Cangshu 藏書 "Concealed book", also called Lishi Cangshu 李氏藏書, is an historical critique written by the Ming period 明 (1368-1644) philosopher Li Zhi 李贄 (1527-1602). Li Zhi was a leading critic of the political circumstances of his time. He therefore retired from office and dedicated himself to teaching. The 68-juan long Cangshu was written during the 1580s and not intended to be published, yet because Li Zhi's friends had access to the book, he was more or less compelled to have it printed in 1599.
The Cangshu is a critical collection of biographies from the Warring States 戰國 (5th cent.-221 BCE) to the Yuan period 元 (1279-1368). It sources are mainly the official dynastic histories and the universal history Zizhi tongjian 資治通鑒. It is divided according to the bureaucratic and social position of persons, each section being introduced by a preface and finished by a critical discussion, in which Li Zhi brings forwards his own political standpoint. 8 juan include biographies of emperors, while the other biographies are divided into grand ministers (dachen 大臣), eminent officials (mingchen 名臣), Confucian scholars (ruchen 儒臣), military officials (wuchen 武臣), rapacious officials (zeichen 賊臣), relatives in offices (qinchen 親臣), intimate officials (jinchen 近臣) and officials of the local administration (waichen 外臣).
Li Zhi attacked high ministers for the greed for power and the Confucians for their lack of realism and a missing willingness to learn from the past and even brings forward doubts about the Confucians' abilities to govern an empire. He furthermore criticised the social cementation created by Neo-Confucian ideology. His book was therefore forbidden to circulate.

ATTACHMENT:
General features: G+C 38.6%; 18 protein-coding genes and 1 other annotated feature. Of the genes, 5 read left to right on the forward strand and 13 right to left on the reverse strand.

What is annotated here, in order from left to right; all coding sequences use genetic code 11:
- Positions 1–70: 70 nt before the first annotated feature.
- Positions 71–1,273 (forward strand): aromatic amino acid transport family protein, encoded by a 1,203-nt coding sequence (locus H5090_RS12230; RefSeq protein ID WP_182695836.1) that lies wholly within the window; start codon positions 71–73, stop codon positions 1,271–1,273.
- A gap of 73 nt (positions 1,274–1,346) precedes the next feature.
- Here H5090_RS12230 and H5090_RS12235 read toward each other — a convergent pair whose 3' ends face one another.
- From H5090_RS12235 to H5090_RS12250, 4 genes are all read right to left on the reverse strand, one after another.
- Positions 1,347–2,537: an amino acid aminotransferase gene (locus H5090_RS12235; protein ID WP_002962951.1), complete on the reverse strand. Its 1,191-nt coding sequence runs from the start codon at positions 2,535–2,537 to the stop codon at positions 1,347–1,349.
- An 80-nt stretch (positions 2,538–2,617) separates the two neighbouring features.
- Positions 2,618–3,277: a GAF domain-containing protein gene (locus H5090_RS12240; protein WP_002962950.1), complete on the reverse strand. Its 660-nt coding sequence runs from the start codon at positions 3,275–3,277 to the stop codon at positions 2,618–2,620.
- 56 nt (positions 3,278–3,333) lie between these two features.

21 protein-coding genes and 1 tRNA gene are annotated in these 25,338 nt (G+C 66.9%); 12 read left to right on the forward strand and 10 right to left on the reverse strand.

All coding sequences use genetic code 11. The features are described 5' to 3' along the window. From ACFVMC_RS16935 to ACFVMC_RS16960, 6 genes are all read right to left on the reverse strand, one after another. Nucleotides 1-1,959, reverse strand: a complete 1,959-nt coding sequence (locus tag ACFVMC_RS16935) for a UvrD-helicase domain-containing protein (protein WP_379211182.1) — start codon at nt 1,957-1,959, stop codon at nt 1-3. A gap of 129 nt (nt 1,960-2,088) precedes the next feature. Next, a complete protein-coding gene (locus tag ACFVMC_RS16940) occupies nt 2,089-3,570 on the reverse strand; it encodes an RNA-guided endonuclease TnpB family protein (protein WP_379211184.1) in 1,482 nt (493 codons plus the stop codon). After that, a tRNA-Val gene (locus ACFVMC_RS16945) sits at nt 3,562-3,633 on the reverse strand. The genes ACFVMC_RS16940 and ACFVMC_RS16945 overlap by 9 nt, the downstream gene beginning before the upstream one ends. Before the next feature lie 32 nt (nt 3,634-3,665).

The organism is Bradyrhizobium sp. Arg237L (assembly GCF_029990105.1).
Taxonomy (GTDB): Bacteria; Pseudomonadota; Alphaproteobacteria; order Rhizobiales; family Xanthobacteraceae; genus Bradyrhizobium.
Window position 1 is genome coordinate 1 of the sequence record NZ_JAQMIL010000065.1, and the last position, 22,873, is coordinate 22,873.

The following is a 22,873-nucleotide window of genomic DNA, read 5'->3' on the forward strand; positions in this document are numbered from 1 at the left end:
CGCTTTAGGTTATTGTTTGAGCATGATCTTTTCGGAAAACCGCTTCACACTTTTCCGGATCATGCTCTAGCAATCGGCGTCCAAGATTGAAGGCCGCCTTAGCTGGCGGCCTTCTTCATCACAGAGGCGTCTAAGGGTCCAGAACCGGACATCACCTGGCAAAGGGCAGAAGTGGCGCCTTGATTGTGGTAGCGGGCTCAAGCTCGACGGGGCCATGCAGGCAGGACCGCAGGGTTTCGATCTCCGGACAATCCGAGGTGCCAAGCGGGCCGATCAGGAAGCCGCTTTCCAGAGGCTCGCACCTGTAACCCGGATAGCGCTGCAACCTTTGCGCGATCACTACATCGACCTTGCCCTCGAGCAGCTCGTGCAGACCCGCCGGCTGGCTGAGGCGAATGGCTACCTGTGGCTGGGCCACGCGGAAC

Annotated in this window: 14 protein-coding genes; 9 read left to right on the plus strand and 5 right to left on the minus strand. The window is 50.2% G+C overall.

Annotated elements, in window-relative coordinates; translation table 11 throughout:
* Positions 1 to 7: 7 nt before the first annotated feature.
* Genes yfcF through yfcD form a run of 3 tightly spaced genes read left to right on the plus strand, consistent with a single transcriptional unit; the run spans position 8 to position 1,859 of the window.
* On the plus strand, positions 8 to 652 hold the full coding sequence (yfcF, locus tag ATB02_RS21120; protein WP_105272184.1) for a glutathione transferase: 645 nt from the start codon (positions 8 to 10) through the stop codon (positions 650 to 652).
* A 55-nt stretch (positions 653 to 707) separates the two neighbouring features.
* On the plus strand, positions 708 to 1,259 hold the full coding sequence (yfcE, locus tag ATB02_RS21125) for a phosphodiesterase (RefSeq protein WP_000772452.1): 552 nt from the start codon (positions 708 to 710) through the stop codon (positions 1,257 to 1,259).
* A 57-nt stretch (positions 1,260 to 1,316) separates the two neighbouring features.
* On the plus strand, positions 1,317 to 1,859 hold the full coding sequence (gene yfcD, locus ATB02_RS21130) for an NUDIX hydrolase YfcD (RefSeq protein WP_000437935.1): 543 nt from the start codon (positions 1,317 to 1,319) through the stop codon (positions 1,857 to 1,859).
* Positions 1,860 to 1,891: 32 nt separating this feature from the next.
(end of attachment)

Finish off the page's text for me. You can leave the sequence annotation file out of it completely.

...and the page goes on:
Li Zhi also wrote a 27-juan long supplement to his book called Xu cangshu 續藏書. This book analyses historical events of the Ming period, with a total sum of more than 400 biographies in 14 categories, namely "famous officials" and "meritorious officials of the dynastic founder" (kaiguo mingchen 開國名臣, kaiguo gongchen 開國功臣), "officials having died for the cause of the state" (xunguo mingchen 遜國名臣, during the Jianwen reign-period 建文), "famous officials" and "meritorious officials during the restoration period" (jingnan mingchen 靖難名臣, jingnan gongchen 靖難功臣, during the usurpation of Emperor Chengzu 明成祖), members of the central government (neige fuchen 內閣輔臣), members of the nobility (xunfeng mingchen 勛封名臣), Neo-Confucian scholars (lixue mingchen 理學名臣), literati (wenxue mingchen 文學名臣), "pure and upright persons" (qingzheng mingchen 清正名臣), "loyal and sincere persons" (zhongjie mingchen 忠節名臣), "filial and cultured persons" (xiaowen mingchen 孝文名臣), and persons of the local administration (junxian mingcheng 郡縣名臣).
Li's text is very detailed and provides rich information beyond official historiography. It was first printed in 1611, but was proscribed during the Ming and Qing period. It was nonetheless widely known. In 1959, the Zhonghua Book Company published commented editions of both books.